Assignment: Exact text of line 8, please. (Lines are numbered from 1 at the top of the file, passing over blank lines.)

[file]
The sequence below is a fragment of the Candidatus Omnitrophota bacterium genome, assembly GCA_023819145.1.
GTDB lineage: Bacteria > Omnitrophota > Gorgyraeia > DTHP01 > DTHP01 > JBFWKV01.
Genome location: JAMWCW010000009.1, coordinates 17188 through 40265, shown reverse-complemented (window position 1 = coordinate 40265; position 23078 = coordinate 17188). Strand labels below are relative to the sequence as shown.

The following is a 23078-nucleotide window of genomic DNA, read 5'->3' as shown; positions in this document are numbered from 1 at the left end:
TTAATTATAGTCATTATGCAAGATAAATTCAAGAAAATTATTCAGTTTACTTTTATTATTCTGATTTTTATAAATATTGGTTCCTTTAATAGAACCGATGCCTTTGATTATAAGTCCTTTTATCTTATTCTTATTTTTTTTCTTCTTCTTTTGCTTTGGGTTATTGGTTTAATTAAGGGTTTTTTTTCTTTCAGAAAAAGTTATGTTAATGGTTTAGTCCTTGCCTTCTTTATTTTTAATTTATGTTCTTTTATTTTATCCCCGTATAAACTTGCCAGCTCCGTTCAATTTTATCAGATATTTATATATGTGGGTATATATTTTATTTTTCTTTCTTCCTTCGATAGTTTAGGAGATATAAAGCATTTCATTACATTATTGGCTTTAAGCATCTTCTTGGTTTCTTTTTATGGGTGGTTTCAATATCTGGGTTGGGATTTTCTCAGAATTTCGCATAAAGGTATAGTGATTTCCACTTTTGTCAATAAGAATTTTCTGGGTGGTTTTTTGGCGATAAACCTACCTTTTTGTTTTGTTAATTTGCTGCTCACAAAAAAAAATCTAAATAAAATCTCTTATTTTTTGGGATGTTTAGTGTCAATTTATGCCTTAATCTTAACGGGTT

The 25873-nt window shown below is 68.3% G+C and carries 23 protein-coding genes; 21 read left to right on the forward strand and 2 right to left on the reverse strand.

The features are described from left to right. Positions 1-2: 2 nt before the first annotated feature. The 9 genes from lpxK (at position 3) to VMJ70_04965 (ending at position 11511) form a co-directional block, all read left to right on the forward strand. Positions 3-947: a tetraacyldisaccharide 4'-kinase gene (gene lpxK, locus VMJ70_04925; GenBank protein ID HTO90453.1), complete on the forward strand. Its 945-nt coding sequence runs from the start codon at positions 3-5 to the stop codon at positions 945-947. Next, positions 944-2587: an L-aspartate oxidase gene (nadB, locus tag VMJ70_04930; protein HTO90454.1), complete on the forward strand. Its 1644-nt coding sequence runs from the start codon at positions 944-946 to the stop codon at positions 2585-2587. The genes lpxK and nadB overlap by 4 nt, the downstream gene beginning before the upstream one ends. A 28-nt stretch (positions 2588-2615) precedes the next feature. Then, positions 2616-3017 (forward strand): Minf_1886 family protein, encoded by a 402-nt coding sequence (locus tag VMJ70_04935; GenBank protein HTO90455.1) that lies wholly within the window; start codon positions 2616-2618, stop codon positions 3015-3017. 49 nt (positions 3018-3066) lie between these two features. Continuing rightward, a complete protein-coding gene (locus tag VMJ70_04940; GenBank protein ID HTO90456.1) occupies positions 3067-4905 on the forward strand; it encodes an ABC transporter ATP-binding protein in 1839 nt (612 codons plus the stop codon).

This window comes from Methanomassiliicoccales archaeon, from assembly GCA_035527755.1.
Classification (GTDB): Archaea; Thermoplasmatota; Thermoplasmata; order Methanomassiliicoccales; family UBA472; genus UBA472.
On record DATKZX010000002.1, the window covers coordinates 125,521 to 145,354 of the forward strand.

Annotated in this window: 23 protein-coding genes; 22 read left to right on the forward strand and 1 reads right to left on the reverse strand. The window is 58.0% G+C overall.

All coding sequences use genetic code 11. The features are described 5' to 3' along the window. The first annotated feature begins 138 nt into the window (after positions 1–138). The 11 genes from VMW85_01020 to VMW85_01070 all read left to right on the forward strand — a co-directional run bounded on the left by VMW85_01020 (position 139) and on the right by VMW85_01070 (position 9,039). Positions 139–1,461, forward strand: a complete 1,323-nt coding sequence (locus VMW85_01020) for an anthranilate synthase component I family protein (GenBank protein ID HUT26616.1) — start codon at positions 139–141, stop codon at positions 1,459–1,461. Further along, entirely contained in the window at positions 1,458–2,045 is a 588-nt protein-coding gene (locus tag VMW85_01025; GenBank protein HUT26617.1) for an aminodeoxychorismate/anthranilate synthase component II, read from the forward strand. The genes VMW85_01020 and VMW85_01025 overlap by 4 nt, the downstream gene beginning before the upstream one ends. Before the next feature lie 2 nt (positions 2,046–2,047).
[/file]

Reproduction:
This window comes from Methanomassiliicoccales archaeon, from assembly GCA_035527755.1.